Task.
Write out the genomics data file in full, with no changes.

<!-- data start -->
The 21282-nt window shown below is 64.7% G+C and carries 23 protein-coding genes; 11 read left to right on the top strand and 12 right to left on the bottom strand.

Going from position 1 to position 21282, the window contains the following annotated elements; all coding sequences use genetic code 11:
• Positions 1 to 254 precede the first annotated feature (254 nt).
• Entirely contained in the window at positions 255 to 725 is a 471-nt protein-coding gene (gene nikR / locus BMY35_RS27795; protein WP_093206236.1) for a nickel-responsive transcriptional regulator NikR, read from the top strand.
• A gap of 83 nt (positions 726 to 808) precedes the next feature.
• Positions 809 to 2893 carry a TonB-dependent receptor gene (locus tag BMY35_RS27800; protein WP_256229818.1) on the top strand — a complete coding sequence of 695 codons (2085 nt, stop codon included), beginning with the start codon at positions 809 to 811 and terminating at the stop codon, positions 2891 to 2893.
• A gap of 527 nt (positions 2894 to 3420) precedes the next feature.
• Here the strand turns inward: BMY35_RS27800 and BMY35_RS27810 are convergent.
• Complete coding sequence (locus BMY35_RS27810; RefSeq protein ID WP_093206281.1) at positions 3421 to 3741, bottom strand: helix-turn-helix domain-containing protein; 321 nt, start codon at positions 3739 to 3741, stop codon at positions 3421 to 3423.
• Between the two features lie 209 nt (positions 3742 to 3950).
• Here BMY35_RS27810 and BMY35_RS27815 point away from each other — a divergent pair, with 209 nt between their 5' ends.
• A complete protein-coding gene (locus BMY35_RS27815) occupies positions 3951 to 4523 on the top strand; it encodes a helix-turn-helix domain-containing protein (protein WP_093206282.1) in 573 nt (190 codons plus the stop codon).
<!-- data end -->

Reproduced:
The 21282-nt window shown below is 64.7% G+C and carries 23 protein-coding genes; 11 read left to right on the top strand and 12 right to left on the bottom strand.

Going from position 1 to position 21282, the window contains the following annotated elements; all coding sequences use genetic code 11:
• Positions 1 to 254 precede the first annotated feature (254 nt).
• Entirely contained in the window at positions 255 to 725 is a 471-nt protein-coding gene (gene nikR / locus BMY35_RS27795; protein WP_093206236.1) for a nickel-responsive transcriptional regulator NikR, read from the top strand.
• A gap of 83 nt (positions 726 to 808) precedes the next feature.
• Positions 809 to 2893 carry a TonB-dependent receptor gene (locus tag BMY35_RS27800; protein WP_256229818.1) on the top strand — a complete coding sequence of 695 codons (2085 nt, stop codon included), beginning with the start codon at positions 809 to 811 and terminating at the stop codon, positions 2891 to 2893.
• A gap of 527 nt (positions 2894 to 3420) precedes the next feature.
• Here the strand turns inward: BMY35_RS27800 and BMY35_RS27810 are convergent.
• Complete coding sequence (locus BMY35_RS27810; RefSeq protein ID WP_093206281.1) at positions 3421 to 3741, bottom strand: helix-turn-helix domain-containing protein; 321 nt, start codon at positions 3739 to 3741, stop codon at positions 3421 to 3423.
• Between the two features lie 209 nt (positions 3742 to 3950).
• Here BMY35_RS27810 and BMY35_RS27815 point away from each other — a divergent pair, with 209 nt between their 5' ends.
• A complete protein-coding gene (locus BMY35_RS27815) occupies positions 3951 to 4523 on the top strand; it encodes a helix-turn-helix domain-containing protein (protein WP_093206282.1) in 573 nt (190 codons plus the stop codon).